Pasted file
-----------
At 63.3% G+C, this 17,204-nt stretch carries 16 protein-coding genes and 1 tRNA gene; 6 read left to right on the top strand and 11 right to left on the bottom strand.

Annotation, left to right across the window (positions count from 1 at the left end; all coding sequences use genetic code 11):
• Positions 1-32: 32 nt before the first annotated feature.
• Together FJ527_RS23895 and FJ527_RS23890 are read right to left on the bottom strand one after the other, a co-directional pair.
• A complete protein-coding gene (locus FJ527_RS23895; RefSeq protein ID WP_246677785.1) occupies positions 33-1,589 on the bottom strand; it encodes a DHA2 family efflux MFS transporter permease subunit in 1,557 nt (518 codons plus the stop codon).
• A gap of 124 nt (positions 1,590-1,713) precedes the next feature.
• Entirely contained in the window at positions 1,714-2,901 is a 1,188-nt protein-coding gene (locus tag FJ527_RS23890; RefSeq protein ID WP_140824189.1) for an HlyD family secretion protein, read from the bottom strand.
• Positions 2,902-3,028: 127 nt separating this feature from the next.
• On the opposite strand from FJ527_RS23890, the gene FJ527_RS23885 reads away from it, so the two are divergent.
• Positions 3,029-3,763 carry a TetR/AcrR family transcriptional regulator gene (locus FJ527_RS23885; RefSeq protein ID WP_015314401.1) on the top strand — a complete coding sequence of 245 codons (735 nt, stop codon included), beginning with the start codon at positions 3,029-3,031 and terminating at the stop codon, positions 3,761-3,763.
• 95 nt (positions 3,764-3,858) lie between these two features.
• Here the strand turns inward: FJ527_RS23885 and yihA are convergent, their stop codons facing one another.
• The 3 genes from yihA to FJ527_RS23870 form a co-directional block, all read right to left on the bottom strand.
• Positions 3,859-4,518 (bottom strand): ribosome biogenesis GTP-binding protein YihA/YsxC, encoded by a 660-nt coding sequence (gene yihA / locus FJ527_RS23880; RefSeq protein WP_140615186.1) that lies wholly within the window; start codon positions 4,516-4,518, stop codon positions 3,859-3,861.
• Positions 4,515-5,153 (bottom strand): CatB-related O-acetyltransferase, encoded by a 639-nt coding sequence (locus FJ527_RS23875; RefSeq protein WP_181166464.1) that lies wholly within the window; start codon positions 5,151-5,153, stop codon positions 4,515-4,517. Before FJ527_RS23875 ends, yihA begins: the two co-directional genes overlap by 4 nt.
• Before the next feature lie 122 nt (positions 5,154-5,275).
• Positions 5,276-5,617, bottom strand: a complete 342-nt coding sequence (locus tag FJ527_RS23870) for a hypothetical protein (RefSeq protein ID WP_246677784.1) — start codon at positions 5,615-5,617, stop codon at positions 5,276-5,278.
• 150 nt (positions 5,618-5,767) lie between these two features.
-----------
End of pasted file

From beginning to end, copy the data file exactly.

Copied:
At 63.3% G+C, this 17,204-nt stretch carries 16 protein-coding genes and 1 tRNA gene; 6 read left to right on the top strand and 11 right to left on the bottom strand.

Annotation, left to right across the window (positions count from 1 at the left end; all coding sequences use genetic code 11):
• Positions 1-32: 32 nt before the first annotated feature.
• Together FJ527_RS23895 and FJ527_RS23890 are read right to left on the bottom strand one after the other, a co-directional pair.
• A complete protein-coding gene (locus FJ527_RS23895; RefSeq protein ID WP_246677785.1) occupies positions 33-1,589 on the bottom strand; it encodes a DHA2 family efflux MFS transporter permease subunit in 1,557 nt (518 codons plus the stop codon).
• A gap of 124 nt (positions 1,590-1,713) precedes the next feature.
• Entirely contained in the window at positions 1,714-2,901 is a 1,188-nt protein-coding gene (locus tag FJ527_RS23890; RefSeq protein ID WP_140824189.1) for an HlyD family secretion protein, read from the bottom strand.
• Positions 2,902-3,028: 127 nt separating this feature from the next.
• On the opposite strand from FJ527_RS23890, the gene FJ527_RS23885 reads away from it, so the two are divergent.
• Positions 3,029-3,763 carry a TetR/AcrR family transcriptional regulator gene (locus FJ527_RS23885; RefSeq protein ID WP_015314401.1) on the top strand — a complete coding sequence of 245 codons (735 nt, stop codon included), beginning with the start codon at positions 3,029-3,031 and terminating at the stop codon, positions 3,761-3,763.
• 95 nt (positions 3,764-3,858) lie between these two features.
• Here the strand turns inward: FJ527_RS23885 and yihA are convergent, their stop codons facing one another.
• The 3 genes from yihA to FJ527_RS23870 form a co-directional block, all read right to left on the bottom strand.
• Positions 3,859-4,518 (bottom strand): ribosome biogenesis GTP-binding protein YihA/YsxC, encoded by a 660-nt coding sequence (gene yihA / locus FJ527_RS23880; RefSeq protein WP_140615186.1) that lies wholly within the window; start codon positions 4,516-4,518, stop codon positions 3,859-3,861.
• Positions 4,515-5,153 (bottom strand): CatB-related O-acetyltransferase, encoded by a 639-nt coding sequence (locus FJ527_RS23875; RefSeq protein WP_181166464.1) that lies wholly within the window; start codon positions 5,151-5,153, stop codon positions 4,515-4,517. Before FJ527_RS23875 ends, yihA begins: the two co-directional genes overlap by 4 nt.
• Before the next feature lie 122 nt (positions 5,154-5,275).
• Positions 5,276-5,617, bottom strand: a complete 342-nt coding sequence (locus tag FJ527_RS23870) for a hypothetical protein (RefSeq protein ID WP_246677784.1) — start codon at positions 5,615-5,617, stop codon at positions 5,276-5,278.
• 150 nt (positions 5,618-5,767) lie between these two features.